We should all do what we can to live more sustainably. But the complex operations needed to clean up our oceans will require effort from governments and companies—not just individualsby Lizzie Huxley-Jones / July 26, 2018 / Leave a comment
It is 2018, and plastic straws are the enemy of all that is good. Or at least that’s how it feels.
In the wake of Blue Planet 2’s pleas for reduced plastic use and a distressing viral video of a turtle with a straw lodged in its head, single-use straws have become a favourite target of the environmental movement.
The rhetoric is broadly familiar, rehashing the arguments against plastic bags that led to the 5p charge brought in in 2015 and a subsequent large reduction in their use (Wales saw a reduction in use of 71 per cent in the first three years).
But this time, things seem to have taken a darker tone.
Concerns have been raised over blanket bans and fines, as a large number of disabled people rely on bendable plastic straws. Alternatives of paper, metal and bamboo range from impractical to outright dangerous.
Despite this, businesses, Universities and even whole towns have opted to ban plastic straws.
This vehement focus on a single source of plastic and its users seems both counter-intuitive and at odds with the environmental movement. If we really want to make a difference, we need consider the wider picture.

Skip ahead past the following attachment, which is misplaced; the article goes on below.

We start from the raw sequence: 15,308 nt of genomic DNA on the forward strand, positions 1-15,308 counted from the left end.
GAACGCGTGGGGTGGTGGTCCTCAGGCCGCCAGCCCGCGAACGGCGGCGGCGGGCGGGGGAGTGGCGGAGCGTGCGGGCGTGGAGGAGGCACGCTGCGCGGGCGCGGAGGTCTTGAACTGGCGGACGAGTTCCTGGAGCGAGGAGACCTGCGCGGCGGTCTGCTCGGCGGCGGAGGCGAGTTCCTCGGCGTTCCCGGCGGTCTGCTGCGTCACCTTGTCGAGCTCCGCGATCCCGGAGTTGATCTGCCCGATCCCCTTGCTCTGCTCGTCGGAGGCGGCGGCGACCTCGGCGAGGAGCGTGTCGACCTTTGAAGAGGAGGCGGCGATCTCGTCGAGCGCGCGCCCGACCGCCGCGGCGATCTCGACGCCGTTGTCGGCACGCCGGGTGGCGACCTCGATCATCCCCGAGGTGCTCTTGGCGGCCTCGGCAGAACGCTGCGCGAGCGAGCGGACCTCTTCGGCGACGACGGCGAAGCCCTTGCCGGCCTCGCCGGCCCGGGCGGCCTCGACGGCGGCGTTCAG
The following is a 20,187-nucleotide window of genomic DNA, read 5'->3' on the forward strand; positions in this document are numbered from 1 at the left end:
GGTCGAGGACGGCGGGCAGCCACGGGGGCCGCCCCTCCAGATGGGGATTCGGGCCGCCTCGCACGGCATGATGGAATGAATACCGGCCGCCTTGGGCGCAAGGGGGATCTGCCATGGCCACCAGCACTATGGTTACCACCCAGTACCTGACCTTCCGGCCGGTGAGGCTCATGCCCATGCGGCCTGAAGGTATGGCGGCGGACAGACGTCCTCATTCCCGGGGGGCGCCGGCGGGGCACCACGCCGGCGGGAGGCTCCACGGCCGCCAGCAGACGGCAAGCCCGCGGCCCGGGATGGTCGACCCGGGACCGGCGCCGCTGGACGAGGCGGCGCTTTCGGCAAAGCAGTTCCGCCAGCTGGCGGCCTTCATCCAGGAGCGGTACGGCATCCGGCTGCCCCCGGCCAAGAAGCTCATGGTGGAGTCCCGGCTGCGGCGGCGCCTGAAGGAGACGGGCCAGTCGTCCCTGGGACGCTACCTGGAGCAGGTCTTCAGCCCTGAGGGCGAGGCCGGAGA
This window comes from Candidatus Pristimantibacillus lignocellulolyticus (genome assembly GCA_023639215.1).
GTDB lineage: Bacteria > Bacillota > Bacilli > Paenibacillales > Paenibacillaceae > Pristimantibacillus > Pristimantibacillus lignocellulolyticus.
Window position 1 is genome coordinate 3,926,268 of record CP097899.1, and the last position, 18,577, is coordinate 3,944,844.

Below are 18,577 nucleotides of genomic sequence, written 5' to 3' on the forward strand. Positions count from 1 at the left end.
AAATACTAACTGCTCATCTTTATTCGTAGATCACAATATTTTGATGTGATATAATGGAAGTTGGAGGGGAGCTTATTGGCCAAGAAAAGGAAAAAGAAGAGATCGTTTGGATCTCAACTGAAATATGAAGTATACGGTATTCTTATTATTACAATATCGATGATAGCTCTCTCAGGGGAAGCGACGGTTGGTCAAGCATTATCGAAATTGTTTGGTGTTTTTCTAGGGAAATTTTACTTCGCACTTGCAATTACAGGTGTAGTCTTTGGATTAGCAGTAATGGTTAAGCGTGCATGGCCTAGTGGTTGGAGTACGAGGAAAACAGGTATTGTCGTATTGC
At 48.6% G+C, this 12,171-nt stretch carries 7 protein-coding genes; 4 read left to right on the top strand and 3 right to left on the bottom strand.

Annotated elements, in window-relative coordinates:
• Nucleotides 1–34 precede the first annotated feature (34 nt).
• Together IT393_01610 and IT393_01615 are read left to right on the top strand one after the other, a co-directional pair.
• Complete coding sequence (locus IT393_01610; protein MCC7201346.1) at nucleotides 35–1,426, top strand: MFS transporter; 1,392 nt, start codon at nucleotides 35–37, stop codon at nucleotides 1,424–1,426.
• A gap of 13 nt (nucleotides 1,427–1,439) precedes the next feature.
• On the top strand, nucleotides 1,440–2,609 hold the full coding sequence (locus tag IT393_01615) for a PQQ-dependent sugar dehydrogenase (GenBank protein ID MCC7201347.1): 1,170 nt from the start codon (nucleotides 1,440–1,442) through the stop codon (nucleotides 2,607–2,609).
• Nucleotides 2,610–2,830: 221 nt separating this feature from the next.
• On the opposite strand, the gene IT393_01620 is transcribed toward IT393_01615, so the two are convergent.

While the 8.3 million straws estimated to be littering our global coastlines is an astonishing image, it simplifies the issue of ocean plastic. In reality, marine plastic waste is an issue much more complicated than the straw campaign may lead you to believe.
I spent much of my twenties studying marine ecology, followed by work in the third-sector in fishing-related charities. My job relied on collaboration including fishers, campaigners, scientists, governments and industry.
To get briefly technical, plastic marine litter is split into two types: end-user plastics (micro-plastics, bottles, straws polystyrene containers) and those from fishing (like loose nets, buoys, and lines). Plastics pose two main areas of risk for marine life: ingestion (as with the infamous turtle) or entanglement.
Entanglement in lost fishing nets causes a gruesome process known as ghost fishing, where a caught animal dies, baiting the debris and attracting more animals which get trapped. This repeats ad infinitum until the ghoulish gear is removed.
There are many programs tackling…